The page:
"Question: Last year took some very unusual turns as far as the contacts between the United States and our country are concerned. First, Hillary Clinton, the Secretary of State came to Hungary and she raised some criticism. And then you published some articles where you were very polite, but you also raised some criticism in terms of the operation of the Hungarian government. Then in October came this demarche, as far as I know, oral diplomatic note, and finally, on December 23 Mrs. Hillary Clinton sent another letter which according to some sources even harsher. So, now, how optimistic are you, is the Hungarian government listening to all these pieces of criticism?
Ambassador Kounalakis: Well you certainly laid out the course of events and the progression but I would really like to stress is that in all of these communications that we have been having with the Hungarian government the United States is engaging as a friend. We are not here to tell the Hungarian government which laws to pass, we are not here to determine what the policy should be. But as a friend, and as a country with a long history and reputation of promoting strong democracies, we have had some concerns. And yes over the course of this last year or so we have been consistently raising those concerns with the government.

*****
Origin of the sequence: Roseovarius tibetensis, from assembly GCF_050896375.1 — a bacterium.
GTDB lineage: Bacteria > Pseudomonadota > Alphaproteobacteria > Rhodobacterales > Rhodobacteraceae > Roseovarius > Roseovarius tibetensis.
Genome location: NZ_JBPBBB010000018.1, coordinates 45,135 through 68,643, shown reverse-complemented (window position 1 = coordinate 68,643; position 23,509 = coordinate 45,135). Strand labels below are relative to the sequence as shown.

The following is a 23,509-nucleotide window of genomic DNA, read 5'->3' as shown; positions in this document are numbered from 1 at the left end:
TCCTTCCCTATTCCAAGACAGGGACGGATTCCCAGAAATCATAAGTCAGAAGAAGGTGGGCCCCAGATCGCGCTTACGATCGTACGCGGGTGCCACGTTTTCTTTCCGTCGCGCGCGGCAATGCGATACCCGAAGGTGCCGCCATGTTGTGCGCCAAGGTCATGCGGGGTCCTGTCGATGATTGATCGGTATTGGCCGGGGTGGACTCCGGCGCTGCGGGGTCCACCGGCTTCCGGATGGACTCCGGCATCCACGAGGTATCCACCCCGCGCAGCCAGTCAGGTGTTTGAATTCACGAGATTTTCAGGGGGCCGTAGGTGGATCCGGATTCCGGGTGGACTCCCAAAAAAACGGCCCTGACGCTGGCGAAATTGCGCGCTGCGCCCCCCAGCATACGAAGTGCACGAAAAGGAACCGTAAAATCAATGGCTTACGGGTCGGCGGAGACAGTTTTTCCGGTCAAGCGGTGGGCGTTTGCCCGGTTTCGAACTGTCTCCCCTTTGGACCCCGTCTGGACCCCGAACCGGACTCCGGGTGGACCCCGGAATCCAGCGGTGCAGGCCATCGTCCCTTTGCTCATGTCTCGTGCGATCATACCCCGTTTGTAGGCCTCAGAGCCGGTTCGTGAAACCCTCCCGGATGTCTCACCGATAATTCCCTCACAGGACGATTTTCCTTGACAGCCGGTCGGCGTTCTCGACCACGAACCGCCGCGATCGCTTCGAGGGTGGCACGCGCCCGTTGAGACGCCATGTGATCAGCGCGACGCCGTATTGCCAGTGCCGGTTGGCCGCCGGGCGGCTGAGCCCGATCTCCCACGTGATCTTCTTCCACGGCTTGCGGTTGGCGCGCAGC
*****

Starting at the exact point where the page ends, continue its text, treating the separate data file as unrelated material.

Question: In your observation, is the government listening?
Ambassador Kounalakis: I can tell you that we felt our engagement was very open; the doors were always open to us. It really did appear as though we were getting our concerns through in a very constructive way. So, I can tell you quite sincerely that we were really surprised at the end of the year when several of the really key laws were moved forward in such a way that appeared not at all to have addressed our concerns. And again, we were promoting these things as a friend, but they were very serious concerns. We‘ve recognized from the beginning that the government came into office with a mandate for change, with a very rigorous agenda for reform in this country and we really respect that. In fact, we’ve taken every opportunity to be helpful as the government has attempted to reform many of the institutions that we agreed could use some reform. But at the same time, attention to the democratic institutions at the core of Hungary’s democracy, well, that’s something that we watch very carefully, we’re very concerned and we’re very interested in. So, as we presented our concerns, they were fairly narrow, we only brought up issues that tipped over the top into this area of Hungary’s democratic institutions and checks and balances. And we thought that there would be a very serious consideration of that and that they would be addressed. So the fact that we got to December and frankly, the concerns really were not addressed at all, is very, very disappointing for us.